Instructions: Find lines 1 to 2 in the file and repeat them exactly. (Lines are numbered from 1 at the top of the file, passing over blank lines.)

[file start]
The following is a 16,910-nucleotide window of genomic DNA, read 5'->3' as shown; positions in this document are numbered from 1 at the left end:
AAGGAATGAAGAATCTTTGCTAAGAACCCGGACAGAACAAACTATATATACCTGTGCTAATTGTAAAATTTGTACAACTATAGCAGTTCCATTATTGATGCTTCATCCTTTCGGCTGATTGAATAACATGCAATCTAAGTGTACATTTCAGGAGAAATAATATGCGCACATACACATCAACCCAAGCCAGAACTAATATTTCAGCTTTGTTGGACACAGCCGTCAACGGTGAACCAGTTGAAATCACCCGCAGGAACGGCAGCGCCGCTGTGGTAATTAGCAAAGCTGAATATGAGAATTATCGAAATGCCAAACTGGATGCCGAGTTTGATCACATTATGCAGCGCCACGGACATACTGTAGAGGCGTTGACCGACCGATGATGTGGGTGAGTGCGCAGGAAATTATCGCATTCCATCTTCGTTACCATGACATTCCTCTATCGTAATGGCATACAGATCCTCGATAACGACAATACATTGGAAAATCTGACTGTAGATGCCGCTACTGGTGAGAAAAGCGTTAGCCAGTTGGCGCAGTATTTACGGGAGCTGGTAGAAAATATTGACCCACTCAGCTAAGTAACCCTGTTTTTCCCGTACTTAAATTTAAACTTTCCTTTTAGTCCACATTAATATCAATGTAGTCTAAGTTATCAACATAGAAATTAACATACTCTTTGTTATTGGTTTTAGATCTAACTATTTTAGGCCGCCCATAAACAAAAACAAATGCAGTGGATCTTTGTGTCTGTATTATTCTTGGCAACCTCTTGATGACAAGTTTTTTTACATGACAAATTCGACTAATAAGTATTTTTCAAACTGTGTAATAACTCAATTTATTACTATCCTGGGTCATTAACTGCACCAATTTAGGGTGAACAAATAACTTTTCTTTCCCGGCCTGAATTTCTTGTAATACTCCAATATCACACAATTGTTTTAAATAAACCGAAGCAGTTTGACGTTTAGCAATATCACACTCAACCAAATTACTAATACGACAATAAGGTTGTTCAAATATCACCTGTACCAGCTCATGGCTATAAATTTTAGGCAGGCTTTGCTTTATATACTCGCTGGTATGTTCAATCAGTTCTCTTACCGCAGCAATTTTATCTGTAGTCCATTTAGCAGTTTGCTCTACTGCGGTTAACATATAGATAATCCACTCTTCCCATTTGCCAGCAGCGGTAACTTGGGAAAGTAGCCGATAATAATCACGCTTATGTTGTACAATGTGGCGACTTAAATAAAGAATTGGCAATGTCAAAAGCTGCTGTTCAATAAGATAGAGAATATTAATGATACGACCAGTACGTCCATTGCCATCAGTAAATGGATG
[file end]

The following is a 16,910-nucleotide window of genomic DNA, read 5'->3' as shown; positions in this document are numbered from 1 at the left end:
AAGGAATGAAGAATCTTTGCTAAGAACCCGGACAGAACAAACTATATATACCTGTGCTAATTGTAAAATTTGTACAACTATAGCAGTTCCATTATTGATGCTTCATCCTTTCGGCTGATTGAATAACATGCAATCTAAGTGTACATTTCAGGAGAAATAATATGCGCACATACACATCAACCCAAGCCAGAACTAATATTTCAGCTTTGTTGGACACAGCCGTCAACGGTGAACCAGTTGAAATCACCCGCAGGAACGGCAGCGCCGCTGTGGTAATTAGCAAAGCTGAATATGAGAATTATCGAAATGCCAAACTGGATGCCGAGTTTGATCACATTATGCAGCGCCACGGACATACTGTAGAGGCGTTGACCGACCGATGATGTGGGTGAGTGCGCAGGAAATTATCGCATTCCATCTTCGTTACCATGACATTCCTCTATCGTAATGGCATACAGATCCTCGATAACGACAATACATTGGAAAATCTGACTGTAGATGCCGCTACTGGTGAGAAAAGCGTTAGCCAGTTGGCGCAGTATTTACGGGAGCTGGTAGAAAATATTGACCCACTCAGCTAAGTAACCCTGTTTTTCCCGTACTTAAATTTAAACTTTCCTTTTAGTCCACATTAATATCAATGTAGTCTAAGTTATCAACATAGAAATTAACATACTCTTTGTTATTGGTTTTAGATCTAACTATTTTAGGCCGCCCATAAACAAAAACAAATGCAGTGGATCTTTGTGTCTGTATTATTCTTGGCAACCTCTTGATGACAAGTTTTTTTACATGACAAATTCGACTAATAAGTATTTTTCAAACTGTGTAATAACTCAATTTATTACTATCCTGGGTCATTAACTGCACCAATTTAGGGTGAACAAATAACTTTTCTTTCCCGGCCTGAATTTCTTGTAATACTCCAATATCACACAATTGTTTTAAATAAACCGAAGCAGTTTGACGTTTAGCAATATCACACTCAACCAAATTACTAATACGACAATAAGGTTGTTCAAATATCACCTGTACCAGCTCATGGCTATAAATTTTAGGCAGGCTTTGCTTTATATACTCGCTGGTATGTTCAATCAGTTCTCTTACCGCAGCAATTTTATCTGTAGTCCATTTAGCAGTTTGCTCTACTGCGGTTAACATATAGATAATCCACTCTTCCCATTTGCCAGCAGCGGTAACTTGGGAAAGTAGCCGATAATAATCACGCTTATGTTGTACAATGTGGCGACTTAAATAAAGAATTGGCAATGTCAAAAGCTGCTGTTCAATAAGATAGAGAATATTAATGATACGACCAGTACGTCCATTGCCATCAGTAAATGGATG